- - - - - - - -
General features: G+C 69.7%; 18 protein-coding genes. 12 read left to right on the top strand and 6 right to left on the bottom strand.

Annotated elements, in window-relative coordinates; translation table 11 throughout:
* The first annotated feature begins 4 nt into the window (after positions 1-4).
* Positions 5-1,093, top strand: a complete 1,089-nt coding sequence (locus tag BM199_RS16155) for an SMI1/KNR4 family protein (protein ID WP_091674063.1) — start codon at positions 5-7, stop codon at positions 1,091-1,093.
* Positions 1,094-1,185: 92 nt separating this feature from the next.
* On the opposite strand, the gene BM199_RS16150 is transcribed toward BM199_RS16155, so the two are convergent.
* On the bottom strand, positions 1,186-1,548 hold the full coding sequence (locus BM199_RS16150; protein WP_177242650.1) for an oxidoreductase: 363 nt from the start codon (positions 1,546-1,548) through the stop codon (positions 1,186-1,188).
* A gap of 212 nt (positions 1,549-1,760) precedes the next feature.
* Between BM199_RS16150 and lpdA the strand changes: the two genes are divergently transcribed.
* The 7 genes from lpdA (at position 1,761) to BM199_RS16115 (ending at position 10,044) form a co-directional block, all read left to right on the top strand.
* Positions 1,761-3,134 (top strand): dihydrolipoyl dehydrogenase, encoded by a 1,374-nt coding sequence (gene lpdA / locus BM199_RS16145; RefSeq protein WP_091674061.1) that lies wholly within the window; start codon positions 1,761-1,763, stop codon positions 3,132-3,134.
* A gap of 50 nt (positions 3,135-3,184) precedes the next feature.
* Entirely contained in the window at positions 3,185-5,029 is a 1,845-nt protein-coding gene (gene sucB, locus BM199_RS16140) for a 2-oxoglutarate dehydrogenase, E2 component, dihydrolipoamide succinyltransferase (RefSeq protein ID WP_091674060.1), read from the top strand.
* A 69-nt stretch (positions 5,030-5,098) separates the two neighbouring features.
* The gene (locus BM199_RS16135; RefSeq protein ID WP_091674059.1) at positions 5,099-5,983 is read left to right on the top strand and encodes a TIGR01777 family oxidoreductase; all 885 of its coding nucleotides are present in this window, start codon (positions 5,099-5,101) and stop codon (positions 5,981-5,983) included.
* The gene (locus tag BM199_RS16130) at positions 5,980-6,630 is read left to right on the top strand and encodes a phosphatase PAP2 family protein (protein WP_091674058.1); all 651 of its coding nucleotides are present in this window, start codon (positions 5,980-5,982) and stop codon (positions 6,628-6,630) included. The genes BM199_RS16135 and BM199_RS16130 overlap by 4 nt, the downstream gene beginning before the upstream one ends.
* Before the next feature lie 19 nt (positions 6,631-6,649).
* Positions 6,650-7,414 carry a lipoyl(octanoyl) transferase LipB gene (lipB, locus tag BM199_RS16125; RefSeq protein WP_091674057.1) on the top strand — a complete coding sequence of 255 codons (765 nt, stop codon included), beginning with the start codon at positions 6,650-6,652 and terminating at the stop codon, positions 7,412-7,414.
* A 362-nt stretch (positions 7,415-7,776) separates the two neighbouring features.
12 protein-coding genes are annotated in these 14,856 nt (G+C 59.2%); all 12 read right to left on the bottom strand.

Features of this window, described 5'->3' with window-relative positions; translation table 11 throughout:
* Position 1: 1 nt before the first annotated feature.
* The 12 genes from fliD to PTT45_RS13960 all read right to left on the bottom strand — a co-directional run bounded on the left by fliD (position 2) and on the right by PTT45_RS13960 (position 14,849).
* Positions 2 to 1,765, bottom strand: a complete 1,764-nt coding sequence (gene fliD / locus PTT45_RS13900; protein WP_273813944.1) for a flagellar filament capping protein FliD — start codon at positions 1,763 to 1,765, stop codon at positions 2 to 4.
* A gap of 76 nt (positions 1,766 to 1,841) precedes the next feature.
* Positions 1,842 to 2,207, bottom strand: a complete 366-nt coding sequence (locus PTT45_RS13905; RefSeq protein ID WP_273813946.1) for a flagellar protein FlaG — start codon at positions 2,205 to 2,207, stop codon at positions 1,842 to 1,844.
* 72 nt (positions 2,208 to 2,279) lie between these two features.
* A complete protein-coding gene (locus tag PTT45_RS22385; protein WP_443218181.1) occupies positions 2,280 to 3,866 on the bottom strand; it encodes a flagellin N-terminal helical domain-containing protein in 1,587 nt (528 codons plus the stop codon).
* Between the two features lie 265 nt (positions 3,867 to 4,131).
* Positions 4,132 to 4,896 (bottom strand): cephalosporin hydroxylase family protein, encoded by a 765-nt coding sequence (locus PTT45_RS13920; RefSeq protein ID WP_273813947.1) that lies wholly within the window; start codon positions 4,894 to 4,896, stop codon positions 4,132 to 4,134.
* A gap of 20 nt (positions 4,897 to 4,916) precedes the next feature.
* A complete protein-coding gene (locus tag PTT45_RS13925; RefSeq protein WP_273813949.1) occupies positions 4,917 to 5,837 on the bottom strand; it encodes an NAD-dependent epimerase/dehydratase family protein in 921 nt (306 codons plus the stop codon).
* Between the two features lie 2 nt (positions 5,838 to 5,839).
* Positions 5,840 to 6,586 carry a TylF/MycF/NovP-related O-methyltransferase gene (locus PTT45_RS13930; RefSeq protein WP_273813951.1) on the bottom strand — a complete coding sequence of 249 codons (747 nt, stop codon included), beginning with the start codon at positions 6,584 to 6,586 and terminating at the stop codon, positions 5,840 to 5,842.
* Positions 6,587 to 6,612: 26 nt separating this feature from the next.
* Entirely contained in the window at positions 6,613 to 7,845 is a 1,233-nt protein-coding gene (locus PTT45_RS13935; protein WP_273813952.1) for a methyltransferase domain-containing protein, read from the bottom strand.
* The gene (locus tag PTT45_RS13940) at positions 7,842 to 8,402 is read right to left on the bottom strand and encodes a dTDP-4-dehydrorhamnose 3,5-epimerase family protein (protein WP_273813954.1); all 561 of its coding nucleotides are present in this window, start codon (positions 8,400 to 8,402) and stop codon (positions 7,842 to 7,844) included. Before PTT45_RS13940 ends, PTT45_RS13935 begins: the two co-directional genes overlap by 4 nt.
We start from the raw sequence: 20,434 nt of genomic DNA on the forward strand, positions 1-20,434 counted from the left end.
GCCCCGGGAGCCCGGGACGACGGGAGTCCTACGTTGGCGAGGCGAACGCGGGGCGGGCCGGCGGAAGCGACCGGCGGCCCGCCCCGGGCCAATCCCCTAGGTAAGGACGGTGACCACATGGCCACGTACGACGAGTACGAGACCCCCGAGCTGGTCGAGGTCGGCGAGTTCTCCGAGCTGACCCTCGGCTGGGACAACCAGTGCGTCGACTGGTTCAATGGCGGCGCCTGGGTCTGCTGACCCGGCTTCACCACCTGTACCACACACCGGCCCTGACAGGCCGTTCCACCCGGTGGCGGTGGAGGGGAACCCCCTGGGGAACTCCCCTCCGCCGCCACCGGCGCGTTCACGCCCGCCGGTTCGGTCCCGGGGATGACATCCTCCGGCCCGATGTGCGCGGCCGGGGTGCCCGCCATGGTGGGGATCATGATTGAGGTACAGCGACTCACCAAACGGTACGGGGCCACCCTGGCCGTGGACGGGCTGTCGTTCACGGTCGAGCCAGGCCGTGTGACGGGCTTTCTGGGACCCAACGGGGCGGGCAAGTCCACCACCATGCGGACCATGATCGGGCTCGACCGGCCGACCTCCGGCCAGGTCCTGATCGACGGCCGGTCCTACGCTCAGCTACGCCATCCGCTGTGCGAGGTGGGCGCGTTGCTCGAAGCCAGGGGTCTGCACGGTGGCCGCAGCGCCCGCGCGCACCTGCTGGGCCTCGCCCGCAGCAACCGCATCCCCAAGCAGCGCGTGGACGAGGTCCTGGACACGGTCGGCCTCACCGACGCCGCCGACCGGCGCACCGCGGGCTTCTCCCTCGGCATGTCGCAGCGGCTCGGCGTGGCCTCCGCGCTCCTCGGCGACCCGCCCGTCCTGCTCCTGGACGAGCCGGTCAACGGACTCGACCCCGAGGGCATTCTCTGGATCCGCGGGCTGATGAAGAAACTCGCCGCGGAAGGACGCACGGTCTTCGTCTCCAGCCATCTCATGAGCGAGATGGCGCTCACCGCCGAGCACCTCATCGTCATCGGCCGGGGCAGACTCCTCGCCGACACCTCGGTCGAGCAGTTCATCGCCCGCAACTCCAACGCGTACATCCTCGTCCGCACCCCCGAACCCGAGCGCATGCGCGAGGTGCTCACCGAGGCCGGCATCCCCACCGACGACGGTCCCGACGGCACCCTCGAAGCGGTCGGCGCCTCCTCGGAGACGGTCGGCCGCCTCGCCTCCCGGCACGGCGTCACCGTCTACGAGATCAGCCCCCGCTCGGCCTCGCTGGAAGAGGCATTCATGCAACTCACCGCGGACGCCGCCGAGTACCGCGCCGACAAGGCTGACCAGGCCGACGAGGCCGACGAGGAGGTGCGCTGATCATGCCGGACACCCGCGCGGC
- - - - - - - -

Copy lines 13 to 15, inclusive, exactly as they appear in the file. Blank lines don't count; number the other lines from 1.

* Entirely contained in the window at positions 3,185-5,029 is a 1,845-nt protein-coding gene (gene sucB, locus BM199_RS16140) for a 2-oxoglutarate dehydrogenase, E2 component, dihydrolipoamide succinyltransferase (RefSeq protein ID WP_091674060.1), read from the top strand.
* A 69-nt stretch (positions 5,030-5,098) separates the two neighbouring features.
* The gene (locus BM199_RS16135; RefSeq protein ID WP_091674059.1) at positions 5,099-5,983 is read left to right on the top strand and encodes a TIGR01777 family oxidoreductase; all 885 of its coding nucleotides are present in this window, start codon (positions 5,099-5,101) and stop codon (positions 5,981-5,983) included.